Can't stop listening to Monsters of Folk

It was only a few weeks ago that I was sitting at the Meredith Music Festival, Melbourne's alterna-music mecca, wondering to myself if the current trend in music toward the folky/country-edged had run its course.

Band after band seemed to be churning out very competent and polished performances that just left me thinking meh. They seemed to be drawing directly from the old school sounds of 50s and 60s country and I really just found myself longing for some good solid dirty rock or even just something with some edge. Scene faves Wagons and Kitty, Daisy & Lewis  seemed to fit particularly into this mire but there were a number of other less memorable bands that were much the same.

The one artist who really seemed able to work this style was the great Paul Kelly - even Jon Spencer's Heavy Trash had me wandering off for a bite to eat half way through the set. (All of this might well be more a reflection of my non-addled state of mind, an overreaction to drinking/etc too much last time I hit Meredith and trying to balance the scales by swinging to far the other way this time around or maybe I'm just old and/or jaded)

Anyway, track forward to a small end of the year cd binge at JB (2010 plan is to budget much more effectively but any pre-2010 purchases don't count, right) - where I pick up new stuff from Calexico, Roland S Howard (vale), The Dead Weather (new Jack White supergroup), Yeah Yeah Yeahs and Monsters of Folk. All of them solid gold selections based on buzz read or heard from reputable sources.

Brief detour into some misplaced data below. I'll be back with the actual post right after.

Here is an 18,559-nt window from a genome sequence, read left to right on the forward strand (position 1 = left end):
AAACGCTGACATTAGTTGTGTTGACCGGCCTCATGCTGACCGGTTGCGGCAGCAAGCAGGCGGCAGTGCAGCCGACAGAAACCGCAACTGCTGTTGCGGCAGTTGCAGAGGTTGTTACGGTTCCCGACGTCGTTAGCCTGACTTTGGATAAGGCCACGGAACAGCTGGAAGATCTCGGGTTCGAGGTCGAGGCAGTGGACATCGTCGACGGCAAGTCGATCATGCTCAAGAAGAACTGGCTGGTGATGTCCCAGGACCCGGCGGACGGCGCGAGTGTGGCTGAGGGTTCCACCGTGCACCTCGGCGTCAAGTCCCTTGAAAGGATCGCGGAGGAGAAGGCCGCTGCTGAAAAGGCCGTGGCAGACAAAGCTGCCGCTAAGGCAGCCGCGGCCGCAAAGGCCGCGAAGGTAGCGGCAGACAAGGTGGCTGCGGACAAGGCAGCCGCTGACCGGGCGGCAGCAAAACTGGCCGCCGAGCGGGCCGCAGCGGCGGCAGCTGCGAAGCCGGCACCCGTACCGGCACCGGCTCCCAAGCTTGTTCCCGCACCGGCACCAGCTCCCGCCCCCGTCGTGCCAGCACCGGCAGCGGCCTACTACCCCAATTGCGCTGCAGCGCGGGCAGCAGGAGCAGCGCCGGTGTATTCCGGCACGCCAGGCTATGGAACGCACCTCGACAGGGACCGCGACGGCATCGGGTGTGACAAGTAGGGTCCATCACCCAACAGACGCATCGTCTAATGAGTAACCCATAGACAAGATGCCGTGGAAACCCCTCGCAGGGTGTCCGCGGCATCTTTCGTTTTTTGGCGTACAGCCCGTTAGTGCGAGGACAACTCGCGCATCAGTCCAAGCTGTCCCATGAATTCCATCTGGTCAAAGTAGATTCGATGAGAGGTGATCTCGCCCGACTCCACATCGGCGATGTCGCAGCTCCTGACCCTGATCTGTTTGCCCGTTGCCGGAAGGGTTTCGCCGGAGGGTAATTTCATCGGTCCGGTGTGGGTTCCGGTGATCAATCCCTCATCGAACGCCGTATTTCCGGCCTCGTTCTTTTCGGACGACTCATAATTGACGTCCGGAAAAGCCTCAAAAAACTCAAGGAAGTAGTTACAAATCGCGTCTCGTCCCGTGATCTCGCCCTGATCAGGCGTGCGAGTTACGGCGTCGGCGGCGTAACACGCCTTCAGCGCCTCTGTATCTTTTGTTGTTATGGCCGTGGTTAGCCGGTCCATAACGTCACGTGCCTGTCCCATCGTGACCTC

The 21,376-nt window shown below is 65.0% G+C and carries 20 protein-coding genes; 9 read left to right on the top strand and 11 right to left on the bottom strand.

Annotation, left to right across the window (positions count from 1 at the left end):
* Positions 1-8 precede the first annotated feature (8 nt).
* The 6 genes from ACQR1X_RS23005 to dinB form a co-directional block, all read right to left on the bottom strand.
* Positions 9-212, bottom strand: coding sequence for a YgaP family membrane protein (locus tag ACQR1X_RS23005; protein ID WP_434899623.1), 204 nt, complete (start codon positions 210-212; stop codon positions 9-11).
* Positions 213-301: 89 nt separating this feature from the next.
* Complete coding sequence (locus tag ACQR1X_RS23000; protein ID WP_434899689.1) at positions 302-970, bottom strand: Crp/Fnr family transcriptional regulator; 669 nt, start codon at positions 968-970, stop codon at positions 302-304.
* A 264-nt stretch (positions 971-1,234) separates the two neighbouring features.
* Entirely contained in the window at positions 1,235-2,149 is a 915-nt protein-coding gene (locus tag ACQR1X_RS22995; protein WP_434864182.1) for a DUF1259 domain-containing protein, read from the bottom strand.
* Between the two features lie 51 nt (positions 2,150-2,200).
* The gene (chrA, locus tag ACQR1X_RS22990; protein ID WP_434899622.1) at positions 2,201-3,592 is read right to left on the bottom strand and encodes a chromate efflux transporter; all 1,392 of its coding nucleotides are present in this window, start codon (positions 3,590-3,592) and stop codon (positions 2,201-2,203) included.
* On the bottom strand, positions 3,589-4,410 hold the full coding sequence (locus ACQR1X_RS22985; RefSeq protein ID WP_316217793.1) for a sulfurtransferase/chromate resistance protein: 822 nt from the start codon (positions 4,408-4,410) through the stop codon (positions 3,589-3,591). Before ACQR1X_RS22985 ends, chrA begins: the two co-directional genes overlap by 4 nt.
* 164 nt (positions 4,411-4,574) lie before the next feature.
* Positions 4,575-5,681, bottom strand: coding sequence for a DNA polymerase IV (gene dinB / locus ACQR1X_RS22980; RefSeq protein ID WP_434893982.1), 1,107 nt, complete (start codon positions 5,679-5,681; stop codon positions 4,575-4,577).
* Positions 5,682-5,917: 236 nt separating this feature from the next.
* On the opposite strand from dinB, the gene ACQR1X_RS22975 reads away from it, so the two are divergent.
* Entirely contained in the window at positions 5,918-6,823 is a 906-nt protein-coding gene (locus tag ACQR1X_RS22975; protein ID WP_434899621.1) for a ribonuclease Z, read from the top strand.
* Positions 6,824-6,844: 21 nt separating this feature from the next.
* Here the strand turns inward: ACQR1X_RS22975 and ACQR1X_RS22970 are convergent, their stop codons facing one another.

It's Monsters of Folk though that has utterly dominated the cd player since I bought it on Thursday. This made all the more impressive by the fact that there's actually a small crack in the cd that renders the first 3 tracks pretty well unlistenable. I couldn't tell you exactly what it is about this album that has me so enthralled - one or two of the tracks veer dangerously close to the wrong side of the country line for me but taken as a whole, it just seems perfectly balanced and flawless. It's definitely got twang and all the other country touches that I heard at Meredith, there's just something extra in there that takes it to a whole new level.

Of course, it's not really fair comparing some well-liked and highly skilled Melbourne acts with a super group composing M Ward, Conor Oberst and Mike Mogis from Bright Eyes and Jim James from My Morning Jacket, all hugely regarded artists in their own right. For me the issue just seems to be that the Americans do it better and just get it more. Having been out of Melbourne for coming on to a decade now, I can't help but wonder (slightly tongue in cheek) whether the RRR mafia that guides the Melbourne sound has lost it's touch.

Or maybe it's a Melbourne thing. (though I have made the same criticisms of the Canberra music scene)

Anyway, if you haven't heard much of Monsters of Folk, here's a few samples